Fire in the Temple

Chapter 3

I raced into the City, down 19th Avenue, left on Fulton, right on Stanyon, right on Fredrick, and then I saw the fire trucks and smelled the smoke. I parked just up the street next to old Kezar stadium (original home of the 49ers pro-football team), jumped out, and ran to the door of the Hindu temple. Fire hoses snaked into the temple from the fire truck, and people were running in and out. The place was chaotic. I stepped back and saw, in almost foot-high letters painted on the walls, Christian phrases like “Jesus is the Way,” “Lord Jesus Christ,” and more. As I began to move in the direction of the basement where most of the activity was happening, David suddenly appeared carrying bags of his personal belongings and shouted at me to take the bags he was carrying, so he could dart back down the stairs to the basement. In a moment he was back carrying more bags, and we ran out onto the sidewalk and down the street to my car, into which we threw David’s few possessions. We hustled back to the temple, David disappeared again, and I simply stood in the middle of the room contemplating this place of the Kirtan rituals and studied once again the altar for the offerings to various Hindu gods. Then I noticed a little cluster of Hare Krishna devotees huddled in the back behind and to the right of the altar near the kitchen, which had been the source of some really good Indian food fed to the devotees and visitors like me. The little group of former hippies turned Krishna worshipers moved toward me and began yelling at me.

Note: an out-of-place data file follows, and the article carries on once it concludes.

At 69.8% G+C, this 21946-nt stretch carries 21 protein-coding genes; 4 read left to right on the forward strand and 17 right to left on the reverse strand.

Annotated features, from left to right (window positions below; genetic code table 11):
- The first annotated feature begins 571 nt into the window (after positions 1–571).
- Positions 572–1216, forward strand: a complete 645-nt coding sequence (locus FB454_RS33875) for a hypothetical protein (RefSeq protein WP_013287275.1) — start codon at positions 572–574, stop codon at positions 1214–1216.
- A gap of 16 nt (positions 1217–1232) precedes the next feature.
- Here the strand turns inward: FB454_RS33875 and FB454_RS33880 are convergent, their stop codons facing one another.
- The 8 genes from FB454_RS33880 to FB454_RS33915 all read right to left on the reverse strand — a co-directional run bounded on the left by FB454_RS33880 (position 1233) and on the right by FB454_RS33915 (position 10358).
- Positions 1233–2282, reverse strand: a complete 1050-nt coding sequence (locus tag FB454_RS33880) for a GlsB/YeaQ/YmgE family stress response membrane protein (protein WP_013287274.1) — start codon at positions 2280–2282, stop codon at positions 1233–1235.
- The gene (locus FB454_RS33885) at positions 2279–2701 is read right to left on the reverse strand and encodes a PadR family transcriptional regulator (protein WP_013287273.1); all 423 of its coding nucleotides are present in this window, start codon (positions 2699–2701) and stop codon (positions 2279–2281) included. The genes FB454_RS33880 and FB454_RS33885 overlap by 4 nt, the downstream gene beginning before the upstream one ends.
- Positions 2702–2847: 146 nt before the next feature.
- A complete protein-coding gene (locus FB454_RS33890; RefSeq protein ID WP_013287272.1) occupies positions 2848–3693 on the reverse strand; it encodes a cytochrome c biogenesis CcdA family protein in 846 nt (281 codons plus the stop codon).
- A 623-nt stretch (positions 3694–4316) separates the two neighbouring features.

“You did this, you caused this” one guy was yelling at me. He never attended the studies in the basement, but I recognized him. “I just got here. How could I have done this?” I yelled at the guy. I was stirred up; the old fight or flight adrenaline was taking charge.

I was a young man, not big but not small, and I stood my ground and faced them. At that point David rushed by carrying more stuff. As I turned to follow him, two of the devotees grabbed me from behind and shoved me up against the door of the temple. One had his hands on my throat and was squeezing as hard as he could. I was almost out of breath when a fireman ran up behind us and swatted them away. I fell down gasping for breath and saw the devotees lying around on the floor after their brief encounter with a San Francisco fire fighter. Gathering myself up quickly, I headed out the door and up the street to the car. David was already inside it, so I jumped in, quickly started the engine, wheeled down the street, and somewhat dazed, headed for 10A Judson Lane, Mill Valley, my home in the student housing section on the campus of Golden Gate Baptist Theological Seminary. There was no place else to go, nothing else to do. I was excited, and I was also scared.

The adventure had only just begun.

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